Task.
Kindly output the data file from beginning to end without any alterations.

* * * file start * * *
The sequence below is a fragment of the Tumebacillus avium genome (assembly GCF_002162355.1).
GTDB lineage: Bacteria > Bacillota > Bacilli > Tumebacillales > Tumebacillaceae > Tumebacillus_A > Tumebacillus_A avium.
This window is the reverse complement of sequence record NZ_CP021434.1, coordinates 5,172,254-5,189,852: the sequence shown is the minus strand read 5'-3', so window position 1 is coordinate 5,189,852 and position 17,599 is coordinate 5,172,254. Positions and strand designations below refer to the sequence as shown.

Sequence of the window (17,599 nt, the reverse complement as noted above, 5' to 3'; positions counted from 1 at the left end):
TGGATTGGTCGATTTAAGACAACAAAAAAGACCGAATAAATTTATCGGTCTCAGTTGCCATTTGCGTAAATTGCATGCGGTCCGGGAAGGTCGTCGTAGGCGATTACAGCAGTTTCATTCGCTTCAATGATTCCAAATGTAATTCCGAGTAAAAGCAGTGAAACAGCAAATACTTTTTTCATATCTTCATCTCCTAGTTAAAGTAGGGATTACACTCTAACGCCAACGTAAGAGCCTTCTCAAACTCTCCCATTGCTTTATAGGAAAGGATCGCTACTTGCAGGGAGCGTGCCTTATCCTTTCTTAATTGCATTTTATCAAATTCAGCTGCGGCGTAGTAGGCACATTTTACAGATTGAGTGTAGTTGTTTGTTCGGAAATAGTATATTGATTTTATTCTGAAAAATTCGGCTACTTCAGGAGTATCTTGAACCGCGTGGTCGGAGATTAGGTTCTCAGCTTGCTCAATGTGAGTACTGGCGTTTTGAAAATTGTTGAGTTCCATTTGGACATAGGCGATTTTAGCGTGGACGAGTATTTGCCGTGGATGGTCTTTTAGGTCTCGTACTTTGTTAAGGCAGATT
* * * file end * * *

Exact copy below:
The sequence below is a fragment of the Tumebacillus avium genome (assembly GCF_002162355.1).
GTDB lineage: Bacteria > Bacillota > Bacilli > Tumebacillales > Tumebacillaceae > Tumebacillus_A > Tumebacillus_A avium.
This window is the reverse complement of sequence record NZ_CP021434.1, coordinates 5,172,254-5,189,852: the sequence shown is the minus strand read 5'-3', so window position 1 is coordinate 5,189,852 and position 17,599 is coordinate 5,172,254. Positions and strand designations below refer to the sequence as shown.

Sequence of the window (17,599 nt, the reverse complement as noted above, 5' to 3'; positions counted from 1 at the left end):
TGGATTGGTCGATTTAAGACAACAAAAAAGACCGAATAAATTTATCGGTCTCAGTTGCCATTTGCGTAAATTGCATGCGGTCCGGGAAGGTCGTCGTAGGCGATTACAGCAGTTTCATTCGCTTCAATGATTCCAAATGTAATTCCGAGTAAAAGCAGTGAAACAGCAAATACTTTTTTCATATCTTCATCTCCTAGTTAAAGTAGGGATTACACTCTAACGCCAACGTAAGAGCCTTCTCAAACTCTCCCATTGCTTTATAGGAAAGGATCGCTACTTGCAGGGAGCGTGCCTTATCCTTTCTTAATTGCATTTTATCAAATTCAGCTGCGGCGTAGTAGGCACATTTTACAGATTGAGTGTAGTTGTTTGTTCGGAAATAGTATATTGATTTTATTCTGAAAAATTCGGCTACTTCAGGAGTATCTTGAACCGCGTGGTCGGAGATTAGGTTCTCAGCTTGCTCAATGTGAGTACTGGCGTTTTGAAAATTGTTGAGTTCCATTTGGACATAGGCGATTTTAGCGTGGACGAGTATTTGCCGTGGATGGTCTTTTAGGTCTCGTACTTTGTTAAGGCAGATT